The professional peloton is reeling from the loss of Bjorg Lambrecht, who died on Monday at just 22 years old. The promising young Belgian, who rode for Lotto-Soudal, passed away in the hospital after crashing during stage 3 of the Tour of Poland.
Tuesday’s stage 4 at the Tour of Poland was neutralized, with Lotto-Soudal leading the peloton across the line.
— Lotto Soudal (@Lotto_Soudal) August 6, 2019
The team published a moving farewell on its website.
“Every year, the world of sports is unfortunately shocked by having to say goodbye to – in an unexpected and unreal way – men and women, boys and girls, on their way to chase their dreams,” Lotto-Soudal wrote. “More abrupt is not possible. Again and again, there is the immeasurable and lasting loss of their child, partner, brother and sister. Again and again, the sympathy is overwhelming and heartfelt. And every time, a little later, life around them goes on, except for the mother and father, brother and sister, partner and children.
“All riders and staff of Lotto Soudal would sincerely like to thank everybody for their expressions of sympathy in the usually hard (top-level sports) world. But in the first place, our thoughts go out to the parents, family and friends of Bjorg, who have to endure the greatest burden, a life without Bjorg.”
Bjorg will be in my heart forever. My deepest condolences to his family, friends, and everyone in the Lotto Soudal family. 2/2
— Carl Fredrik Hagen (@CFHagen) August 5, 2019
Very saddened to hear about Bjorg Lambrecht today. He was talented but more importantly a nice person. He will be missed by many
— Daryl Impey (@darylimpey) August 5, 2019
— Dylan Teuns (@dylan_teuns) August 5, 2019
The biggest tragedy that could happen to the family, friends and teammates of Bjorg has happened tonight… Rest in peace, Bjorg…So proud to have been with you @bjorg_lambrecht and I will always remember our last stage together @Tour_de_Pologne . We will miss you @Lotto_Soudal pic.twitter.com/W0dPAsrgRU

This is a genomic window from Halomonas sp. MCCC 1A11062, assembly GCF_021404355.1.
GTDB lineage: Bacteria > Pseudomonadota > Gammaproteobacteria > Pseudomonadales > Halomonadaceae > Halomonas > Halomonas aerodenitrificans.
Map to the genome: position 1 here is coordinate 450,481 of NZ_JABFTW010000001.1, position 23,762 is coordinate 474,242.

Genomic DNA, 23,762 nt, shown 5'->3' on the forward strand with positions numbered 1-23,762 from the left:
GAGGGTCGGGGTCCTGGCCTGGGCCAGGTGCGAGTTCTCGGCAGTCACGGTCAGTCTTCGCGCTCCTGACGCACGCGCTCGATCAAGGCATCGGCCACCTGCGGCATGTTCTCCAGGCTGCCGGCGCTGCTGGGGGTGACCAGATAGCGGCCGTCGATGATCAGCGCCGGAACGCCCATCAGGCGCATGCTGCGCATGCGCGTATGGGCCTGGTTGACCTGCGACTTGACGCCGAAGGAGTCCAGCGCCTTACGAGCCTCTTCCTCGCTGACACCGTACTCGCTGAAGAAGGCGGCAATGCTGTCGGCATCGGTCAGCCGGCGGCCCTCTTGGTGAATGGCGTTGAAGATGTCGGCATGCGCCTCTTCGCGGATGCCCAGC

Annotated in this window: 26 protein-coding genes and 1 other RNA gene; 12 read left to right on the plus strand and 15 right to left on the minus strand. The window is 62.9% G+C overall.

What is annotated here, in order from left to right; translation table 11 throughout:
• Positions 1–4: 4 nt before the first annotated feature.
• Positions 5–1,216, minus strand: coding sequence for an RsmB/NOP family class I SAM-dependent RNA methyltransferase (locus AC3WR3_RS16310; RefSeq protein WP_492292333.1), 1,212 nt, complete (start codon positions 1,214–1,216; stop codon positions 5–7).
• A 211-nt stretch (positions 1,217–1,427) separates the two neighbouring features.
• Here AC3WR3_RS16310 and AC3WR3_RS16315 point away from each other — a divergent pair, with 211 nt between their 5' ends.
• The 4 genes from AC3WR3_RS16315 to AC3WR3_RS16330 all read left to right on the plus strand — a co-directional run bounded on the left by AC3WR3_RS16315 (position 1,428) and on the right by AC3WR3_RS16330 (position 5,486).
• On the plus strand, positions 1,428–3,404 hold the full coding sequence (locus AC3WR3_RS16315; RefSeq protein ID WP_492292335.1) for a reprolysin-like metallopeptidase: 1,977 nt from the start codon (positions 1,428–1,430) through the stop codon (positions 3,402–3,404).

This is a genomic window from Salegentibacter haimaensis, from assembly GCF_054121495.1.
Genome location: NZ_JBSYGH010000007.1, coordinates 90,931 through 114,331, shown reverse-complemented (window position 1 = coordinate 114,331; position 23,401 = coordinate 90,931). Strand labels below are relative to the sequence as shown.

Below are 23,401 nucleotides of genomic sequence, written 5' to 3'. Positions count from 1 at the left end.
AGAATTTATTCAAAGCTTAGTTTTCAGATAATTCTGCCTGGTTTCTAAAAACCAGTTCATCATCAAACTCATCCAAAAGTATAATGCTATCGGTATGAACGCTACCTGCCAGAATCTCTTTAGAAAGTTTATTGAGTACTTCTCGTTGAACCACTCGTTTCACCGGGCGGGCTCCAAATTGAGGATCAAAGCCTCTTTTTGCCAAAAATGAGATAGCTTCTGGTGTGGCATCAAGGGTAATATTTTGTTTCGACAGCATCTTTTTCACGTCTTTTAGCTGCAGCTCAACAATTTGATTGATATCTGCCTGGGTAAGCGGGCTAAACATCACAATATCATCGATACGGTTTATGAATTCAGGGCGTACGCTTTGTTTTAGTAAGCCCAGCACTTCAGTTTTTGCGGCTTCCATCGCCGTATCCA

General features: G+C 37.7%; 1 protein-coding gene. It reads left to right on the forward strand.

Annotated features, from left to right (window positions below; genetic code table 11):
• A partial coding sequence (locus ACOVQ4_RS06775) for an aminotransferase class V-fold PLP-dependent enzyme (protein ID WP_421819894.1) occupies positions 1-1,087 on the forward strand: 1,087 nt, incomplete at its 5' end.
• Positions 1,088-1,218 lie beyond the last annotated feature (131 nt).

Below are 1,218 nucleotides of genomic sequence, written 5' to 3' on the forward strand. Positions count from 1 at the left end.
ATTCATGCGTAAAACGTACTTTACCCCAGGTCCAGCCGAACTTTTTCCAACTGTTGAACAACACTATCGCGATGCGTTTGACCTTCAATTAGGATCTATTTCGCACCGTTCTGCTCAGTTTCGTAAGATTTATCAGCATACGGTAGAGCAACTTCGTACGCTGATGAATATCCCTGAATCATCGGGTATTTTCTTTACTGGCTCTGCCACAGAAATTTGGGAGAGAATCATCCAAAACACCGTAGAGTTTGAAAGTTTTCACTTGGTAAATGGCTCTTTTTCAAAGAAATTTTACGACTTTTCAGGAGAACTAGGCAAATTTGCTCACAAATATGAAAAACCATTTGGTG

— John Lelangue (@johnlelangue) August 5, 2019
Ag2r La Mondiale signs Lawrence Naesen
Lawrence Naesen is joining his brother Oliver Naesen at Ag2r La Mondiale. The 26-year-old Belgian, who has ridden with Lotto-Soudal since 2017, will bring his talents to the French team’s Classics squad in 2020.
“I’m going to race wearing the same jersey as my brother, and that’s a dream come true,” Lawrence Naesen said. “It was actually my goal when I turned professional. I am eager to continue my progression in racing the Flandrian classics.”
Donnelly’s anticipated wider EMP tire has arrived
Inspired by the Dirty Kanza’s hometown, Emporia, Kansas, Donnelly’s aggressive EMP gravel tire has expanded its width selection to now include 46 and 47 mm with the original EMP width as a 700×38.
The EMP is tubeless ready and also available as a 60 tpi foldable bead. If you’ve followed our guide to picking the best gravel tires and are seeking something wider, then Donnelly may be worth considering.
In case you missed it …
Feature Image: Fiona Kolbinger in the Alps during her Transcontinental ride. Photo: Transcontinental Race/Facebook